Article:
‘Mohawk’ Movie Review: The Little Horror Hybrid That Couldn’t

mohawk movie review

Snowfort Pictures

Genre-blending horror films are a rare breed. When done well, these movie hybrids can offer a breath of fresh air for audiences who grow tired of the same old tropes. 2015’s Bone Tomahawk nailed its startling fusion of period Western and hills-have-eyes monster movie. Those seeking similar thrills in Mohawk had better temper their hopes.

Mohawk brings revenge action and Native American mythology to its story, set in the cauldron of 1814 New York (the film is set in the wilderness upstate). Our protagonist is Oak, whose Mohawk tribe is beset on all sides by warring factions of American and British soldiers. During Oak’s struggle for survival, she is afflicted by nightmarish visions which provide the film’s few genuinely eerie moments. Those visions build to a satisfying transition for her character, which wraps up the nice things I have to say about Mohawk.

Oak’s character is compelling and performed with subtlety by actor Kaniehtiio Horn – but it’s not enough to save this film from its flaws. The no-budget costumes and makeup are the first thing you’ll notice. The film’s cast look like they’re playing dress-up in the woods. This constant distraction means that the viewer never gets a chance to settle into the film’s reality. I understand that Mohawk did not have the budget of a more absorbing film set during this era – The Revenant, for example – but more convincing worlds have surely been built with less. I thought Mohawk director and co-writer Ted Geoghegan built a far more convincing world in 2015’s We Are Still Here.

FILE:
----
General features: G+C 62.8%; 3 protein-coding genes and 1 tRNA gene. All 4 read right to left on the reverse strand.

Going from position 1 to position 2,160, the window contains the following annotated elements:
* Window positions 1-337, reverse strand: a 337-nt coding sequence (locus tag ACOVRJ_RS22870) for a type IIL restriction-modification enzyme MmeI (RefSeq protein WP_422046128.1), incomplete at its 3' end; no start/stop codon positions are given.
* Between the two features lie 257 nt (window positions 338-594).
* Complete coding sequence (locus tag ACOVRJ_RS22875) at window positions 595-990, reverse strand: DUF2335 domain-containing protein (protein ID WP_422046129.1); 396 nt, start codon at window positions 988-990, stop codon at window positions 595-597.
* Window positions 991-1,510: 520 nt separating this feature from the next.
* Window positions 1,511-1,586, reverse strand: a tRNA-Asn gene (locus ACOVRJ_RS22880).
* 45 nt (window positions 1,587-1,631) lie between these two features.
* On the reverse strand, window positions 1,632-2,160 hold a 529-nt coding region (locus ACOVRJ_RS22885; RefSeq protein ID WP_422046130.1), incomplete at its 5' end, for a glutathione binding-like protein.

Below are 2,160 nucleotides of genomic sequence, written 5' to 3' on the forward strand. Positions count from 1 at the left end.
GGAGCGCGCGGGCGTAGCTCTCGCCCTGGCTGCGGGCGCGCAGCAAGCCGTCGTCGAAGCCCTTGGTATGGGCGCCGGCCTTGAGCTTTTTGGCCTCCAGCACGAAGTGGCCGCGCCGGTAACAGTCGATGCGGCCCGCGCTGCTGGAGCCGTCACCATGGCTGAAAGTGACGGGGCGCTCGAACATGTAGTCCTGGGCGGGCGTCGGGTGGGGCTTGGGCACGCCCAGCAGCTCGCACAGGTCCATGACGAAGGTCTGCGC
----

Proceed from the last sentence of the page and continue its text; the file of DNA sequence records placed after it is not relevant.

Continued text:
Some performances are also frustratingly distracting. Justin Rain wears a one-dimensional brooding frown as Calvin. Ezra Buzzington goes big as villain Hezekiah Holt, but we never get a chance to take him seriously. Some directing decisions just don’t make sense: when several characters verge on suffocation while getting smoked out of a foxhole, how do they manage to pause for a lengthy conversation? When Oak’s hand has been knifed to a post, why does she stand inactive instead of removing the knife with her free hand? Moments like these took me out of the film time and time again.

I was rooting for Mohawk. I wanted to become absorbed in this film, but each passing distraction made it impossible to penetrate its surface.

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